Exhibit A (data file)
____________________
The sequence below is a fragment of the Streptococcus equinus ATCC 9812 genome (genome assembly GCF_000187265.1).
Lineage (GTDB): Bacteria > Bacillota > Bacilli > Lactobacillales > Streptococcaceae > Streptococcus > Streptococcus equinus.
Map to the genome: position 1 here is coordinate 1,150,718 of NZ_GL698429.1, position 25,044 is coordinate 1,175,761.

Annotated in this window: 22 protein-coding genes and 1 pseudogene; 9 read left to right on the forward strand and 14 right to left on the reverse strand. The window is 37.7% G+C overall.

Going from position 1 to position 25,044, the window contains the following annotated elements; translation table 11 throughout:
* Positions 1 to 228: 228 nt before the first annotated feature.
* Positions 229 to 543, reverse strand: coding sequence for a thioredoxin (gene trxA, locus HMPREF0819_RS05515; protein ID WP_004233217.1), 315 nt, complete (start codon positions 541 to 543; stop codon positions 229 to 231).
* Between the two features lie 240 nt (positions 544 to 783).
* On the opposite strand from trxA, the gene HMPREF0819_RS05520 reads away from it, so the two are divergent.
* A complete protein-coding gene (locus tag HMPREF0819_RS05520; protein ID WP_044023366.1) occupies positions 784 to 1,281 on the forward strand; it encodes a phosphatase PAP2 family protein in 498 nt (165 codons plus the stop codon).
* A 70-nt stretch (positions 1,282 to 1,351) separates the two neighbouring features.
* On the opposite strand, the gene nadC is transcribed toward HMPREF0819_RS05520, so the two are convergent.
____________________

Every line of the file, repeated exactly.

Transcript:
The sequence below is a fragment of the Streptococcus equinus ATCC 9812 genome (genome assembly GCF_000187265.1).
Lineage (GTDB): Bacteria > Bacillota > Bacilli > Lactobacillales > Streptococcaceae > Streptococcus > Streptococcus equinus.
Map to the genome: position 1 here is coordinate 1,150,718 of NZ_GL698429.1, position 25,044 is coordinate 1,175,761.

Annotated in this window: 22 protein-coding genes and 1 pseudogene; 9 read left to right on the forward strand and 14 right to left on the reverse strand. The window is 37.7% G+C overall.

Going from position 1 to position 25,044, the window contains the following annotated elements; translation table 11 throughout:
* Positions 1 to 228: 228 nt before the first annotated feature.
* Positions 229 to 543, reverse strand: coding sequence for a thioredoxin (gene trxA, locus HMPREF0819_RS05515; protein ID WP_004233217.1), 315 nt, complete (start codon positions 541 to 543; stop codon positions 229 to 231).
* Between the two features lie 240 nt (positions 544 to 783).
* On the opposite strand from trxA, the gene HMPREF0819_RS05520 reads away from it, so the two are divergent.
* A complete protein-coding gene (locus tag HMPREF0819_RS05520; protein ID WP_044023366.1) occupies positions 784 to 1,281 on the forward strand; it encodes a phosphatase PAP2 family protein in 498 nt (165 codons plus the stop codon).
* A 70-nt stretch (positions 1,282 to 1,351) separates the two neighbouring features.
* On the opposite strand, the gene nadC is transcribed toward HMPREF0819_RS05520, so the two are convergent.